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Discussion Starter #1
Hey All,
Hoping to get some advice regarding my headlight. I feel it's great on full beam but woefully dim on dipped. Not sure if I should go for simple bright bulb, upgrade to led or install extra lights. Your suggestions would be appreciated (nothing too complex, I'm new to wrenching and I've not done any electricals yet).
Cheers...
 

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Welcome to the Forum. I'd suggest starting by checking the alignment of the light to be sure it's aiming out properly. A small variation can throw the light too low, or high, and throw a beam where it needs not be. Here's a how-to video worth looking through. If that's not enough for you.. Then go looking for alternative lamps.
How To Aim Your Headlight | Motorcyclist (motorcyclistonline.com)
 

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Beam pattern is part of the MOT, and if wrong the testers will usually adjust it if they can rather than fail you. So it never hurts to check, but it seems unlikely.

Unfortunately I have the 2016 model with the LED headlamp so cannot be of much help. Much like my headlamp, at night I just keep it on full beam without it bothering anyone and avoid unlit roads.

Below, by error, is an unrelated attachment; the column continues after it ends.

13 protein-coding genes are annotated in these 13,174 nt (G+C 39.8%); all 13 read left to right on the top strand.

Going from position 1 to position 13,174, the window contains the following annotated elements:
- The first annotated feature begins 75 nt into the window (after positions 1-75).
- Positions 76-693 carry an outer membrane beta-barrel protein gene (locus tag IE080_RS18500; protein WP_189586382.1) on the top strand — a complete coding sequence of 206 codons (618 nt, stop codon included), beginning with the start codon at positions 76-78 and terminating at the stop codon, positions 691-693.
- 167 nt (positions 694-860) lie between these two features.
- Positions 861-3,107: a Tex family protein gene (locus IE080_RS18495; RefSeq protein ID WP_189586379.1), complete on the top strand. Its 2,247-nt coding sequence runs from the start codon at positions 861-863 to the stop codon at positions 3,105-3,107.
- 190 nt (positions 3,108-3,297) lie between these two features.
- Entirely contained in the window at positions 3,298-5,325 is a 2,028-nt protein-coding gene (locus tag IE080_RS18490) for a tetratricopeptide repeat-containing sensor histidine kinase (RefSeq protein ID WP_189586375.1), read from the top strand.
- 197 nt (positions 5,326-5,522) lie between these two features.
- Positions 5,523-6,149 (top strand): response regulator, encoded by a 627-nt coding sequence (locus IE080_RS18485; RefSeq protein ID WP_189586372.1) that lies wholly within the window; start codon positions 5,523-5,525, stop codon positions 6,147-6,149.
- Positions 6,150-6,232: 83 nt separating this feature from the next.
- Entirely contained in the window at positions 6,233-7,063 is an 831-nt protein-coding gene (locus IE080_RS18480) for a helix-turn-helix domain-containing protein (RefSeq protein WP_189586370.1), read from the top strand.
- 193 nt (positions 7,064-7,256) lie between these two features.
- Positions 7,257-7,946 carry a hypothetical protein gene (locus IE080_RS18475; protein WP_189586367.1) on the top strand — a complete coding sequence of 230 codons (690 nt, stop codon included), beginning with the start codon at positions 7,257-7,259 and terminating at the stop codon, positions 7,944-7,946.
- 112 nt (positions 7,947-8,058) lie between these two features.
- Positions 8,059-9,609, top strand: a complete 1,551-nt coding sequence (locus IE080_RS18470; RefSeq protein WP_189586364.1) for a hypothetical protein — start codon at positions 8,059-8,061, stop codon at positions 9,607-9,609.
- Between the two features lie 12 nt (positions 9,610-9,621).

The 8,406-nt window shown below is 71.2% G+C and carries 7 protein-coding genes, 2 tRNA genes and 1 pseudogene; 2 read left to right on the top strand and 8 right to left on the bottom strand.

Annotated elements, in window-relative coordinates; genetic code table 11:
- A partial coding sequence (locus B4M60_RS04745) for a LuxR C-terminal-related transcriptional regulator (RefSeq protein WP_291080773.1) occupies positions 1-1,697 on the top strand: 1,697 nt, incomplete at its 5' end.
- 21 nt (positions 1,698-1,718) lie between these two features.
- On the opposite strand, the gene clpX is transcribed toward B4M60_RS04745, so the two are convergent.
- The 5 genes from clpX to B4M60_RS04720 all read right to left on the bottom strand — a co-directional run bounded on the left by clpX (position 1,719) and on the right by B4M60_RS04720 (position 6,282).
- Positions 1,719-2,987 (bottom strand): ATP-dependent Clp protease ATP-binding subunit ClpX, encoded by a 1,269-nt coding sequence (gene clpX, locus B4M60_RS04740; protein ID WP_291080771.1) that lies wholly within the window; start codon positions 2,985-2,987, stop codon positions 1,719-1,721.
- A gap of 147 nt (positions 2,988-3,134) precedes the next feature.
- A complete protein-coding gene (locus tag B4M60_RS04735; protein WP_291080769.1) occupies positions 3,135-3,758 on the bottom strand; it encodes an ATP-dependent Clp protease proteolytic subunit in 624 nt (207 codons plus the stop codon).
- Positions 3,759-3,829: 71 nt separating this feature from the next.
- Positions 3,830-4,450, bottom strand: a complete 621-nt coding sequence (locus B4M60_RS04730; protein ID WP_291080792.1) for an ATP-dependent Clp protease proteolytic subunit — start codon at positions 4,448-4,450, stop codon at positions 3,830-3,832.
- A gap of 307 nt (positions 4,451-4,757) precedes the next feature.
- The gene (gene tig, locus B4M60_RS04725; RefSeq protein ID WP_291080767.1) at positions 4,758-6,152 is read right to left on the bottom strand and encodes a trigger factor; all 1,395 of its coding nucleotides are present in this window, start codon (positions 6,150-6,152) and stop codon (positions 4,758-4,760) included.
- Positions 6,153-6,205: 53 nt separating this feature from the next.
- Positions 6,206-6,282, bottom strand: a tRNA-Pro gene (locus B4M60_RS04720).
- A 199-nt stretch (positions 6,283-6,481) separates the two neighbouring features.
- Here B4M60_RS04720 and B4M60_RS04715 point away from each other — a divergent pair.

But if it were me, I would try replacing the better bulb with a better one first, as it is the simplest and cheapest option, before considering new lights entirely. Particularly if you are happy with the full beam.
 

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If you want a brighter beam after aligning and putting in a $6 replacement bulb, check out Philips X-treme +100 bulbs. These claim to double the light down the road. I use them in my car and it is brighter on low beam.

The tradeoff is that they only last 300 hours instead of the 1000 hours of an ordinary halogen bulb. And our bikes run the headlight whenever the ignition is on.
Philips offers even brighter 55W bulbs (+150 series) but these almost certainly last an even shorter time, just how halogens work.

I would avoid the cheap LED bulb replacements as they use large size LEDs that push the light all over the road. The LED bulbs that form an accurate low beam use very tiny LEDs, the same size as the filaments in the halogen bulb. They have a metal shield blocking light (low beam) just like the halogens. And cost $$.